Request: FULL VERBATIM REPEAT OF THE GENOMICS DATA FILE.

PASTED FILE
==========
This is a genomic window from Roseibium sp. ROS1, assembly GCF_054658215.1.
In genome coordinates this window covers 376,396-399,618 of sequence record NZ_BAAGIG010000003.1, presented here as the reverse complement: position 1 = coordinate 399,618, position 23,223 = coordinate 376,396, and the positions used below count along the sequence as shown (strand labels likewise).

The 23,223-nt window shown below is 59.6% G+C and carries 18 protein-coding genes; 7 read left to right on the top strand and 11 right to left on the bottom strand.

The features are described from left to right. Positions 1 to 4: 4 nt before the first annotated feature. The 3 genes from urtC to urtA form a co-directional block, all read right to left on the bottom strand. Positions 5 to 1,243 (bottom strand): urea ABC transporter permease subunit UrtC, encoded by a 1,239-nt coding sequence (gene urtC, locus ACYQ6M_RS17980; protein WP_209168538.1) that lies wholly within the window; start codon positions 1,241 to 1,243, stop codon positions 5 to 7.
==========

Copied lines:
This is a genomic window from Roseibium sp. ROS1, assembly GCF_054658215.1.
In genome coordinates this window covers 376,396-399,618 of sequence record NZ_BAAGIG010000003.1, presented here as the reverse complement: position 1 = coordinate 399,618, position 23,223 = coordinate 376,396, and the positions used below count along the sequence as shown (strand labels likewise).

The 23,223-nt window shown below is 59.6% G+C and carries 18 protein-coding genes; 7 read left to right on the top strand and 11 right to left on the bottom strand.

The features are described from left to right. Positions 1 to 4: 4 nt before the first annotated feature. The 3 genes from urtC to urtA form a co-directional block, all read right to left on the bottom strand. Positions 5 to 1,243 (bottom strand): urea ABC transporter permease subunit UrtC, encoded by a 1,239-nt coding sequence (gene urtC, locus ACYQ6M_RS17980; protein WP_209168538.1) that lies wholly within the window; start codon positions 1,241 to 1,243, stop codon positions 5 to 7.